Dr Caitlin: Eczema And How To Treat It

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Dr Caitlin O’Connor of Tralee Medical Centre in St Brendan’s Park, on the Eczema skin condition…

rsz_dr_caitlin_oconnorEczema (also called dermatitis) is a group of skin complaints that can affect all age groups and can occur anywhere on the body.

It is estimated that about one in 10 people are affected by eczema at some point in their lives.

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What are the symptoms of eczema?

The appearance of eczema varies according to the specific type of eczema involved; however, intense itching is often the first symptom for all types of eczema. Other symptoms may include:

• Redness of the skin

• Weeping skin

• Scaling, crusting or dry skin

• Fissures (broken skin)

• Vesicles (small blisters)

• Pain or tenderness

• Thickening and scaling of the skin.

What are the different types of eczema?

Atopic eczema is the most common form of eczema and is frequently associated with asthma and allergic rhinitis.

In this condition, the body produces too much of a type of antibody, which reacts to various allergens such as dust or pollen, causing inflammation and itchiness.

It is particularly common in young children and infants, many of whom outgrow the condition. There is a strong genetic component to this condition.

Contact dermatitis causes redness and itching on skin that has come into direct contact with an irritant or allergen. This type of eczema gets more common with age and is also associated with certain occupations that involve close proximity with chemicals – such as hairdressing or nursing.

Seborrhoeic dermatitis mainly affects the scalp, where it appears as dandruff in adults – however, it may also spread to the face, ears and chest. It can also occur in babies, where it appears as greasy, yellow scales; however these are not uncomfortable or itchy and the problem normally resolves within months.

Varicose eczema is caused by poor circulation and is more common in middle-to later years of life. It affects the ankles and lower legs, which become speckled, itchy and inflamed.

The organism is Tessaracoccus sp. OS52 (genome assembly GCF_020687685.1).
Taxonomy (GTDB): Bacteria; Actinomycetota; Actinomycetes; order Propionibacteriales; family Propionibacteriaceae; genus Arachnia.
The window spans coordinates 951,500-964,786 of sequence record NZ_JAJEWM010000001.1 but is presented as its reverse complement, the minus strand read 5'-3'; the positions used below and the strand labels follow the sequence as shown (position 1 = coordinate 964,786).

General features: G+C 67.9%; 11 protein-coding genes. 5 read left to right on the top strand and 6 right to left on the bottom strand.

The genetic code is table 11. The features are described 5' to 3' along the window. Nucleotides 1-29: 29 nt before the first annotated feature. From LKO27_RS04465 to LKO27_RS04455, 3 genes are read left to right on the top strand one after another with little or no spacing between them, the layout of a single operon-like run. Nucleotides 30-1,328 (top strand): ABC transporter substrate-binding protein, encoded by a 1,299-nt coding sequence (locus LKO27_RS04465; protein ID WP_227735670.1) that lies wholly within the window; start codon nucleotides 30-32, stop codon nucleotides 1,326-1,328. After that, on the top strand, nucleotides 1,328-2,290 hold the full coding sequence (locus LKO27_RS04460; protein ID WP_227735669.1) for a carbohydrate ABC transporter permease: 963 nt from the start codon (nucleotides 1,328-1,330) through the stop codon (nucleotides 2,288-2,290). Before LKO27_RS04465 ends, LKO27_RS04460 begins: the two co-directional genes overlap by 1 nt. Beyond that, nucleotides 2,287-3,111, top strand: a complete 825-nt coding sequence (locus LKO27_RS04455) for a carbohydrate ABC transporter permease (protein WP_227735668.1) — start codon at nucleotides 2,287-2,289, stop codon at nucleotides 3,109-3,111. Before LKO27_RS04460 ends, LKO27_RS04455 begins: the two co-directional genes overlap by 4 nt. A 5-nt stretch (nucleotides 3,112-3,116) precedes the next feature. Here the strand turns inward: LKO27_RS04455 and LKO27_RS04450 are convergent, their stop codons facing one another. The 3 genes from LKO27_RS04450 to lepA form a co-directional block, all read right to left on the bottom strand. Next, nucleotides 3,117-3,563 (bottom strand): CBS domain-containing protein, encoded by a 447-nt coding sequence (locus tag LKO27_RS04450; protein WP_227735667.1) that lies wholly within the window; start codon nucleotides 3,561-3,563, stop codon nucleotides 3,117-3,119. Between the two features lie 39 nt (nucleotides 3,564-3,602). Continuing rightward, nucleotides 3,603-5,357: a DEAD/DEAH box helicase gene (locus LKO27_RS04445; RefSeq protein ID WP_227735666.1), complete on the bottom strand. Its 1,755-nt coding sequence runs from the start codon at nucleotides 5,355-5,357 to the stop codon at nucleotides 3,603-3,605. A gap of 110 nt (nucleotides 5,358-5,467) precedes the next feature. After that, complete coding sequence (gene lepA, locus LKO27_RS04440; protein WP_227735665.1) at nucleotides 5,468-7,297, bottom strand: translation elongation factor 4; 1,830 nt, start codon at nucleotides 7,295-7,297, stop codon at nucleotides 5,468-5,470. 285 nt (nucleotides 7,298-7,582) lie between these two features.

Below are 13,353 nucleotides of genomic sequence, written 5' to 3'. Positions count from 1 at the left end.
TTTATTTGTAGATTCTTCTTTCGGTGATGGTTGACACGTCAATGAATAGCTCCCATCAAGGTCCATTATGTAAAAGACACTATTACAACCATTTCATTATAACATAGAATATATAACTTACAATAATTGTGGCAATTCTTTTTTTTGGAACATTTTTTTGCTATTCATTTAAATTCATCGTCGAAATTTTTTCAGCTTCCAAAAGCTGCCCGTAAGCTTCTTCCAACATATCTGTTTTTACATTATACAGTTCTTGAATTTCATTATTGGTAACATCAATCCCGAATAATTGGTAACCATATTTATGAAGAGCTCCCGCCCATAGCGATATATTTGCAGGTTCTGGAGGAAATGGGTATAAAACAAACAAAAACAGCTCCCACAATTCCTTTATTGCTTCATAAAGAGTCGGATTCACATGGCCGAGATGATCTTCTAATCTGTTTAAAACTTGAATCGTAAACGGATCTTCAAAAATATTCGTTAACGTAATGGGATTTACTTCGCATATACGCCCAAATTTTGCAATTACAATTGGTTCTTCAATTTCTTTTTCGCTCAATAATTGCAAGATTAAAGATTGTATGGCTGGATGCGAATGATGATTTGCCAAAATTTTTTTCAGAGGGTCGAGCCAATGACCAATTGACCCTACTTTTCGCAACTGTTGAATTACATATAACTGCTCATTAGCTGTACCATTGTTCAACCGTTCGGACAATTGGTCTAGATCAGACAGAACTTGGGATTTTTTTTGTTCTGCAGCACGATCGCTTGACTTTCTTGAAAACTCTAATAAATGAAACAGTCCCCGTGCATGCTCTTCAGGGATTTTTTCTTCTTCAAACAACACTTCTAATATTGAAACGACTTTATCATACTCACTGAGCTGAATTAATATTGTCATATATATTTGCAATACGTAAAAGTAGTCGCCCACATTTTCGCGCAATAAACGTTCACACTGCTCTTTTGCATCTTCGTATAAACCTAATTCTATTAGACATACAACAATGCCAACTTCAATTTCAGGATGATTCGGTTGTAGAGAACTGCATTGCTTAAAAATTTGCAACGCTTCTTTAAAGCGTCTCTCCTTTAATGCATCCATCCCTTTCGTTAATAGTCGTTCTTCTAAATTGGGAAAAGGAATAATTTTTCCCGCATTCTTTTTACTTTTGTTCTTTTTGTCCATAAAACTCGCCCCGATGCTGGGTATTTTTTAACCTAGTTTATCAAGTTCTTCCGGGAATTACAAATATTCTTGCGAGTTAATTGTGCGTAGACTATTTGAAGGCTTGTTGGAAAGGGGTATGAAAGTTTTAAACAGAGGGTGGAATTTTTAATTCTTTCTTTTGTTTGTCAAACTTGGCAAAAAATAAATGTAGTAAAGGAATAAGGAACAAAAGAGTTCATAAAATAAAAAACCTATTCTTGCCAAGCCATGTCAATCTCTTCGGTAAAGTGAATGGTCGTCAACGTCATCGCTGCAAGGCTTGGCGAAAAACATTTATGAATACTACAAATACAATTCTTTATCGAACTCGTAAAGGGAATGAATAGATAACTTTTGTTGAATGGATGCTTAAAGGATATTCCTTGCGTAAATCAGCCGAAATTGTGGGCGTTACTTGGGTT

Discoid eczema most commonly occurs in adults, appearing as coin-shaped areas of red, irritated skin on the trunk or lower legs. It can be considered as an adult form of atopic eczema.

Pompholyx (also known as dishydrotic eczema) is characterised by intensely itchy vesicles on the hands, fingers and soles of the feet.
Juvenile plantar dermatosis is caused by friction of the sole of the foot with an ill-fitting synthetic shoe or trainer. It has become more common in recent years with modern footwear.

Light-sensitive eczema – this is a rare form of eczema caused by sunlight. It can also be caused by taking certain medication or using certain cosmetics.

How is eczema treated?

Certain types of eczema may clear up on their own or can be resolved by avoiding particular triggers. For many sufferers however, eczema is a lifetime condition that has to be carefully managed and monitored. While eczema cannot be cured, it can be controlled.

A good knowledge of the condition combined with a willingness to develop daily skincare routines or take prevention measures is the key to controlling eczema.

Moisturising the skin is the mainstay of treatment, and this can be achieved with the use of emollients. They are available as moisturisers, soap alternatives, bath additives, emulsifying ointments and shower gels. It may take time to establish which type of product suits you.

Other treatments that your doctor may prescribe include:

• Topical steroid creams or ointments – these reduce inflammation and may be used to treat flare-ups

• Antibiotics may be used to treat eczema that has become infected

• Antihistamine tablets can sometimes be used to relieve itching at night-time

• In severe cases, oral steroids and other immunosuppressant may be used.

How can I prevent flare-ups?

• If the eczema is due to an allergic reaction, avoid triggers – such as pets, pollen or certain foods.

• Include emollients in your daily routine to keep the skin moisturised: take a daily emollient bath to moisturise skin and relieve itch and apply moisturiser creams several times a day – it may be useful to carry a small tub of emollient with you in your schoolbag, handbag or car, to apply throughout the day.

• Avoid soap and commercially-prepared shower or bath products, which may dry the skin.

• Wear rubber gloves to protect your hands if you will be coming into contact with irritants.

• Try to avoid stress as this can often cause flare-ups.

• Avoid scratching and keep nails clean and short to avoid eczema becoming infected.

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